18. A method for determining the position of a device the method comprising:
receiving light from a light source;
projecting the light onto a light sensing surface to form a projected image;
receiving a signal from the light sensing surface, the signal being indicative of the position of the projected image on the light sensing surface;
retrieving stored information from a memory;
determining the position of the device from the signal and the stored information; and
transmitting the position of the device to other devices in a network of devices.
19. A method in accordance with claim 18, wherein the stored information includes the location of the light source.
20. A method in accordance with claim 18, wherein the stored information includes the vertical position of the device.
21. A method in accordance with claim 18, wherein the stored information includes the orientation of the device.
22. A method in accordance with claim 18, wherein the stored information includes previously measured positions of a projected image from other light sources and the locations of those light sources.
23. A method in accordance with claim 18, wherein the stored information includes previously measured directions to other light sources and the locations of those light sources.
24. A method in accordance with claim 18, further comprising:
measuring the intensity of the collimated beam;
determining the distance from the device to the light source; and
storing the distance in the memory, wherein the stored information includes the distance.
25. A method in accordance with claim 18, further comprising displaying the position of the device on a display.
26. A method in accordance with claim 18, further comprising storing the position of the device in the memory.
27. A method in accordance with claim 18, wherein the determining the position of the device from the signal comprises:
selecting a demodulation signal corresponding to a light source;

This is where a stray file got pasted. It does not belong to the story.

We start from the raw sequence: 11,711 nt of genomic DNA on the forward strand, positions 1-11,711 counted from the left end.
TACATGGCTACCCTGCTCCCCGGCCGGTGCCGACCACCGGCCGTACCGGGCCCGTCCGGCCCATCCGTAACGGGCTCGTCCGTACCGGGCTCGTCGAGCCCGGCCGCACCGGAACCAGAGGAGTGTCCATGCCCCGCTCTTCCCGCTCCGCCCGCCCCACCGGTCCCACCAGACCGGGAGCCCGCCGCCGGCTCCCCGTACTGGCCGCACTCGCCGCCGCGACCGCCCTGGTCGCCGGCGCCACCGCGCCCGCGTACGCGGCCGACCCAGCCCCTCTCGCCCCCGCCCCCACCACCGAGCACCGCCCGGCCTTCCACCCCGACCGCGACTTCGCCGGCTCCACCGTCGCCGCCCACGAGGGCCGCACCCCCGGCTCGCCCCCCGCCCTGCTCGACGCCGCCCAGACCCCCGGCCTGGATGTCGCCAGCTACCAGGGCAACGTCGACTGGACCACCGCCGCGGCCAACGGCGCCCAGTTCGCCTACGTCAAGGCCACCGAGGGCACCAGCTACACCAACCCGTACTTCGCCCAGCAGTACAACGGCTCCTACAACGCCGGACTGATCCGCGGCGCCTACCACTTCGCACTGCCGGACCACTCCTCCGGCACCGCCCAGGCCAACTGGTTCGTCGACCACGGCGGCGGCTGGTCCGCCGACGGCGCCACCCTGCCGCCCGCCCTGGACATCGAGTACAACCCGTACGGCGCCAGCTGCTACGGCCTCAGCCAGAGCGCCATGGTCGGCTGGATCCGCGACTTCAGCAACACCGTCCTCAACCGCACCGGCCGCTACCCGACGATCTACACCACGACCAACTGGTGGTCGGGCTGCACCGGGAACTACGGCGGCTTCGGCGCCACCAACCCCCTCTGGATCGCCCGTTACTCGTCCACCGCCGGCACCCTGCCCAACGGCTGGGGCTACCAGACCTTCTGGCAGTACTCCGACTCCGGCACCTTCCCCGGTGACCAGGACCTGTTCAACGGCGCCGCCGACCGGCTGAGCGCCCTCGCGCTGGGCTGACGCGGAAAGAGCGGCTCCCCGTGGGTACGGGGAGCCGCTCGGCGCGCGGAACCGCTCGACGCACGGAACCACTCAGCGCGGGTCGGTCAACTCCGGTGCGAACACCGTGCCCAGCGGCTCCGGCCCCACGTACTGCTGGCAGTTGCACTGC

demodulating the sensor signal with the demodulation signal to obtain a demodulated signal;
determining the position of the collimated beam on the light sensing surface in accordance with the demodulated signal; and
retrieving the location of the light source from the memory.
28. A method in accordance with claim 18, wherein the determining the position of the device from the signal comprises:
selecting a light source;
selecting components of the sensor signal in accordance with the spectrum of the light source to obtain a filtered sensor signal;
determining the position of the collimated beam on the light sensing surface in accordance with the filtered sensor signal; and
retrieving the location of the light source from the memory.
29. A method in accordance with claim 18, further comprising transmitting the position of the projected image to other devices in a network of devices.
30. A method in accordance with claim 18, further comprising transmitting the direction to a light source to other devices in a network of devices.
31. An object location system comprising:
a first light source located at a first known position; and
a detection device for detecting light from the light source and determining the direction to the light source, the device comprising:
a lens for receiving light from the first light source and projecting a light pattern;
a light sensing surface for receiving the light pattern and producing an output signal in response thereto;
one or more additional light sources located at additional known positions;
a processor responsive to the output signal, wherein the processor is operable to determine the position of the detection device from the output signal and the known position of the first light source and wherein the processor is operable to determine the position of the detection device from the output signals due to each of the first and additional light sources and the first and additional known positions of the light sources.
32. An object location system in accordance with claim 31, wherein the lens of the detection device is a pin-hole lens.
33. An object location system in accordance with claim 31, wherein the light sensing surface of the detection device comprises a plurality of light sensing elements.
34. An object location system in accordance with claim 31, wherein the first light source is modulated.